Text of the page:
Wed. Jul 24th, 2024


Though its flow is slow but poetic, Lamb‘s visual design effectively draws the audience into its world of feelings. Set in a farmhouse in the mountains, with vast prairies, gray skies stretching, and hills perpetually covered in fog, the director creates an uncomfortable yet captivating atmosphere.

The film successfully employs its dark “colors” and atmospheric environment to fulfill its function. However, this tone can be discomforting for many viewers. As the two central characters, Maria and Ingvar, appear before the audience, the film immerses them in a vacuum of emotion. It is not a passionate experience but rather an icy one, with shades of absurdism common in 2021 films, including themes of giving birth to machine children and more.

Drawing inspiration from Icelandic folklore, Lamb takes the oddity even further by presenting a half-human baby lamb. This unique premise leads the audience to ponder the various events and discussions that will unfold as a couple adopts such a hybrid baby. Under the wing of A24, films from lesser-known distributors manage to pack many events into one narrative.

For many viewers, A24 films serve as mandatory watches when seeking an intense and immersive experience. The movie scenes skillfully capture the essence of the characters’ lives, portraying slices of life that evoke emotions from the audience.


Lamb becomes a film with a complex setup due to the blessing of terror. The arrangement of narrative events is not extensive, considering it is a short story. Especially in terms of dialogue, the film could easily pass as an anthology episode of a folklore horror series like Yamishibai, Dekalog, or any of Junji Ito’s works.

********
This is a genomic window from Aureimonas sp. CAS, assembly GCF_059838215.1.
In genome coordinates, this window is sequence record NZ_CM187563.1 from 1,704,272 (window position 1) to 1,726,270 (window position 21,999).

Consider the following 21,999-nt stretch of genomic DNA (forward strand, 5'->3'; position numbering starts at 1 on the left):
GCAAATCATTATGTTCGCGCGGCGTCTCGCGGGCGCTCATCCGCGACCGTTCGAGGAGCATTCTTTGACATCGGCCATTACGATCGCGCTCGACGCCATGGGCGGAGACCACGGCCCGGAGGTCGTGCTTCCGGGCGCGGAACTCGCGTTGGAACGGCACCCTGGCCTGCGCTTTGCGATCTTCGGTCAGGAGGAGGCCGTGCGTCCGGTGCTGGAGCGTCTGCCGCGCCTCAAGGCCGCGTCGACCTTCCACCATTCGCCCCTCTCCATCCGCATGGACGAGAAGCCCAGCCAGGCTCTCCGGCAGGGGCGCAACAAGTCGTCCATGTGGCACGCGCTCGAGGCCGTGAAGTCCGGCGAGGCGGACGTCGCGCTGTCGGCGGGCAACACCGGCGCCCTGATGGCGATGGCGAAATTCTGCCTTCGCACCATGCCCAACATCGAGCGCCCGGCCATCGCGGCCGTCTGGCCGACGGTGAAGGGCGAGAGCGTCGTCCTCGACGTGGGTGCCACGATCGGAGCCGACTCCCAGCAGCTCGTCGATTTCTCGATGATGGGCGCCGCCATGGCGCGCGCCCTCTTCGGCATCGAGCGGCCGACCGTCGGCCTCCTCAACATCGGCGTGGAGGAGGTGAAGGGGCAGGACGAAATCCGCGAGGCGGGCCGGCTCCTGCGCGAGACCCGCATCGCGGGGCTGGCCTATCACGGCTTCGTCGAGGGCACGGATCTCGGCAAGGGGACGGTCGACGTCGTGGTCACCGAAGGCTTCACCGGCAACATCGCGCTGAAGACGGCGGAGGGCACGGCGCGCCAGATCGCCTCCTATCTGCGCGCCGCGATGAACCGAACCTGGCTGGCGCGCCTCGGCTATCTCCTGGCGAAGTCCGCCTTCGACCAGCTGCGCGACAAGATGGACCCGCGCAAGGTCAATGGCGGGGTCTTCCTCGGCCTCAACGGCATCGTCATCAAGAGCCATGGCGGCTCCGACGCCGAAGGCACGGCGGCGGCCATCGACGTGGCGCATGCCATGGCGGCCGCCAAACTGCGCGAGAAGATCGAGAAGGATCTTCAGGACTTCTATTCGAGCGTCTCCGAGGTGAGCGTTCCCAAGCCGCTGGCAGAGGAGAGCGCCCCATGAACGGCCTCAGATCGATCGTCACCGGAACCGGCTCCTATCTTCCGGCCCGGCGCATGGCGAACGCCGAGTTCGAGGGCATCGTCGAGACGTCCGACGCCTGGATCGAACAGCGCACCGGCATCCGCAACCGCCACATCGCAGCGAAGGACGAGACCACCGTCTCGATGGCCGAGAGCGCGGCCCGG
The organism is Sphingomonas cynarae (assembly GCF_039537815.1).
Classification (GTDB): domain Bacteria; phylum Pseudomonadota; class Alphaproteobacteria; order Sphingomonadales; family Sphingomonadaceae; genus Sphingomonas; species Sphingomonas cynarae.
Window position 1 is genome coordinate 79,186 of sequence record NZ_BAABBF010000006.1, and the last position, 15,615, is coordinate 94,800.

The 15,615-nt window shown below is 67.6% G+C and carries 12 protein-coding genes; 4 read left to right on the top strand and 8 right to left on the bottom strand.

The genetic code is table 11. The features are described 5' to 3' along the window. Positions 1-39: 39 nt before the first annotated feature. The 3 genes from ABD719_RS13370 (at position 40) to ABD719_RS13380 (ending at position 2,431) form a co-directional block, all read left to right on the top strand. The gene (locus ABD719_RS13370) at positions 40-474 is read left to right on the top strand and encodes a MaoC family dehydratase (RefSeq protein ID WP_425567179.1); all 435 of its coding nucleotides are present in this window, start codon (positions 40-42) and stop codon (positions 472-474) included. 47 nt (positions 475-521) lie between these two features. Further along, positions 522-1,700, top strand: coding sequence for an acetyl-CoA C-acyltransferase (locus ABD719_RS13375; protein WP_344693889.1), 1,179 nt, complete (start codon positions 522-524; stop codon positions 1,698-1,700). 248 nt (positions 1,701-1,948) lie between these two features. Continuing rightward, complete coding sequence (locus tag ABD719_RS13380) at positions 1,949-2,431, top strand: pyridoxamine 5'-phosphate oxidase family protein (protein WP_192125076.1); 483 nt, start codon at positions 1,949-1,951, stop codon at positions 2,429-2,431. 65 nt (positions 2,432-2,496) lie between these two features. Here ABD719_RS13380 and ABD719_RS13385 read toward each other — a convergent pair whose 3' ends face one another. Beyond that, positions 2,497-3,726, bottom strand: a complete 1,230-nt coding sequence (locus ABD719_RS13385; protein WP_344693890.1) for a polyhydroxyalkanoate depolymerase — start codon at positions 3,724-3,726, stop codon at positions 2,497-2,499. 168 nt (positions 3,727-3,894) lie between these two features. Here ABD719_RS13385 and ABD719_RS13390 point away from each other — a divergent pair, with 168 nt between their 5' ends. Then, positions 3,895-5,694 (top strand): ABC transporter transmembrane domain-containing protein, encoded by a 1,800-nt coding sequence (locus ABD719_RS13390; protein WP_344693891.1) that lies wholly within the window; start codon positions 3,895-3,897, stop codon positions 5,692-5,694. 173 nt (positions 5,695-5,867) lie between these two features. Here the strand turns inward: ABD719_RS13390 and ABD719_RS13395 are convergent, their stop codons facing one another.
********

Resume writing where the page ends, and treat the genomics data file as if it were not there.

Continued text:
On the other hand, the film rushes straight into the center of the conflict but also takes its time to linger, ensuring the audience feels all the emotional intentions. It is essential to be honest and never explicitly mention the theme, relying on the climax of Maria’s unpleasant past incident to convey the message. In short, the film informs the audience through “unclear” dialogue, where Maria and Ingvar discuss miracles or doom. These interactions make most of the audience literate with very-real scenes.

For example, when Maria and Ingvar help a lamb give birth, Ingvar holds the lamb’s body while Maria pulls the child’s head sticking out behind the lamb’s mother. This moment is not one of joy but rather an intense and emotional experience that keeps the audience on the edge of their seats.


When the story reaches its climax, lambs give birth, leaving Maria and Ingvar in awe. The film brilliantly refrains from explicitly narrating the moment when Maria brings the baby lamb into the house. Instead, the audience witnesses the process of Maria bathing the sheep in the bathtub, putting it to sleep in the cot, and wrapping it in a blanket, all without any strange or tingling sensation. The film takes its time to build up the significance of the lamb and the couple’s protective instincts.

As the mama lamb bleeds and is chased away, the couple’s panic and anxiety intensify when the lamb suddenly disappears from the house. They search outside but never think to look for the sheep. The film subtly hints at the couple’s bad memories connected to the child, allowing a new reality to emerge in the next chapter of the story.

When Ingvar’s brother, Petur, arrives at the house, a confrontational drama unfolds, revealing a shocking yet ridiculous encounter. The film masterfully plays with the audience’s emotions throughout the nearly two magical hours.